25. For an improvement in Block Letters, Numeral Figures, Orna
mental Mouldings, fc.; Lewis Katen, New York city, N. Y., September 20.
This improvement consists in making block letters, or numeral figures, mouldings, cornices, or other ornamental parts of buildings in detached frames of metal, wood, or composition, and fitting stained glass into the frames, or inclosing gold or silver leaf, tin foil, or other
Voz IX, 310 SERIES—No. 5.—Mar, 1846.
coloring matter behind glass, or other transparent substance, in the said frame with cement, so as to be impervious to air or moisture,
Claim.-“What I claim as my invention, is the introduction into block letters, numeral figures, ornamental mouldings, cornices, and ornamental parts of buildings, of a coloring matter behind a plate of glass or other transparent substance in a manner which shall render it permanent and not liable to be tarnished by exposure to the air and moisture, in the manner set forth."
26. For improvements in the machine for Sticking Pins; De Grasse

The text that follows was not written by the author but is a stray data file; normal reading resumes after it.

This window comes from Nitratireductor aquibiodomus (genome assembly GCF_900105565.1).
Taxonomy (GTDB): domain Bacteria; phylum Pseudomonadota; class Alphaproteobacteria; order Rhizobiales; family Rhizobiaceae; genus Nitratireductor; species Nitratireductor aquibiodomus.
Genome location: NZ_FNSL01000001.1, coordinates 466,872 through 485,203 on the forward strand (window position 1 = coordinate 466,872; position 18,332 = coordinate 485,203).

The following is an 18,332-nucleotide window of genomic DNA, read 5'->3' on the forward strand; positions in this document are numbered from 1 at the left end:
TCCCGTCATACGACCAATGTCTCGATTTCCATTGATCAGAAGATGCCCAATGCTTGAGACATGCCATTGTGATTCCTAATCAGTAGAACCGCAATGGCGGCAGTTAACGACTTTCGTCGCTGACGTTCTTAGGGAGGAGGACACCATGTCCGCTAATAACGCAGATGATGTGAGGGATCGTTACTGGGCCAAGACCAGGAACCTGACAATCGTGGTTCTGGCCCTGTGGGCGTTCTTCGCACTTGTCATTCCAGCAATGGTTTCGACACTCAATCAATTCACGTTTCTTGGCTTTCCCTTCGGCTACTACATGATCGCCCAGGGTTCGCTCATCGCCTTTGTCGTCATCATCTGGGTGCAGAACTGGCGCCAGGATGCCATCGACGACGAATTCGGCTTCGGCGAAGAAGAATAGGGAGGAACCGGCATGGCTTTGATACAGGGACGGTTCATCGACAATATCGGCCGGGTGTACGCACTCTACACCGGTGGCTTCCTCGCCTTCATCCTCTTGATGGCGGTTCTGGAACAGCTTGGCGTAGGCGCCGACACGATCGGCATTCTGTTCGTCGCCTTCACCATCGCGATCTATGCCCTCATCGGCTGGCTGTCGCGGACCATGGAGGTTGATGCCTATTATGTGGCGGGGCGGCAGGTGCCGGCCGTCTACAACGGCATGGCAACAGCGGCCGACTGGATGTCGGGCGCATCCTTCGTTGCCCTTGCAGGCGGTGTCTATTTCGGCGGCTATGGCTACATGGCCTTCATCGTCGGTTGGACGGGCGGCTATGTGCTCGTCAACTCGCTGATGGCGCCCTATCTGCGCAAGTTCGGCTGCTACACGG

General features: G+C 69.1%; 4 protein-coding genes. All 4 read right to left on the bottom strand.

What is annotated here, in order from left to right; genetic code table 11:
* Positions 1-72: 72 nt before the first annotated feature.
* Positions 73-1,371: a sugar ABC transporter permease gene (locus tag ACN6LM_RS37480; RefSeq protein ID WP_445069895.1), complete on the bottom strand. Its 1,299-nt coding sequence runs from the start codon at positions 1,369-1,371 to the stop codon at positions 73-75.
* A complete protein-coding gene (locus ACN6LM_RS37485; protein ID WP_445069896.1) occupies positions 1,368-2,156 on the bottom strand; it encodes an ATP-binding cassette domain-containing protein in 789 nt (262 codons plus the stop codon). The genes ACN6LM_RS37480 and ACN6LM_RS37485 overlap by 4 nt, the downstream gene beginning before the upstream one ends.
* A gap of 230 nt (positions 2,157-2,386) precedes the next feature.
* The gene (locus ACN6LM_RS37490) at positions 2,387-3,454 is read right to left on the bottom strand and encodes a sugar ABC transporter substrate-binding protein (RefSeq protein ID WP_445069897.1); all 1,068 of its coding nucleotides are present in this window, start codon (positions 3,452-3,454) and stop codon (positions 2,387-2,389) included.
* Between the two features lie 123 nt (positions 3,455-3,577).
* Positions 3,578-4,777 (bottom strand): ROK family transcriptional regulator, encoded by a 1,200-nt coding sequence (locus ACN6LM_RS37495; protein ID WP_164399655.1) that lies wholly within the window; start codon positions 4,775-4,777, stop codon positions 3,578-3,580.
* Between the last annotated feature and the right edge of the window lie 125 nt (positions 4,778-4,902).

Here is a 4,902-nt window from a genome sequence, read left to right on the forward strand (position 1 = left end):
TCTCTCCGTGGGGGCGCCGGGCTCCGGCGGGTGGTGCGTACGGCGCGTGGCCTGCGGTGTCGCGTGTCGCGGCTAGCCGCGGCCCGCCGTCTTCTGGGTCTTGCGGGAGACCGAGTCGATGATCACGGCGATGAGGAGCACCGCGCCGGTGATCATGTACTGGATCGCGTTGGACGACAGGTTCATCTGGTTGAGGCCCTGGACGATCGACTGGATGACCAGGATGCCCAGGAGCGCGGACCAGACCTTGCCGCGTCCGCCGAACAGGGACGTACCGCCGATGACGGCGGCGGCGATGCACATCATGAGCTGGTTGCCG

Fowler, North Bradford, New Haven county, Connecticut, September 20.
The pins are delivered from a hopper on to the conductor, whicla consists of two pieces of metal (placed at such distance apart as to receive freely the shanks of the pins and not the heads, which have an inclination in the direction of their length, and the delivery end is curved to deliver the pins horizontally into the grooved slide of the sticking machine. The upper edges of the two pieces are beveled for a small portion of their length, to form a gutter for the reception. of the pins, and at the termination of the gutter they are beveled in the reverse direction to discharge the surplus pins into a gutter on each side to carry them off. This operation is facilitated by an angular piece of metal (designated in the claim by the letter en placed on the top of the conductor, which directs the surplus pins into the gutters.
Claim.-"What I claim as my invention, is-First—the combination of a sliding bed in which the grooves are cut for the reception of pins, with the stationary curved conductor, combined and arranged substantially in the manner and for the purpose set forth. Secondly, I claim the stationary conductors having two inclined bars with a downward curvature at the ends, as described, and in combination there with the gutters on each side into which the surplus pins pass, and are carried off, the triangular piece e aiding in the operation.In the above claim I wish it to be understood that I do not claim the inclined conductors when made straight, but only with the curved terminations."
27. For improvements in Balances; James H. Ball and Richard H.
Ball, New York city, N.Y., September 20.
The following claim indicates the improvements so clearly as to render explanatory remarks useless :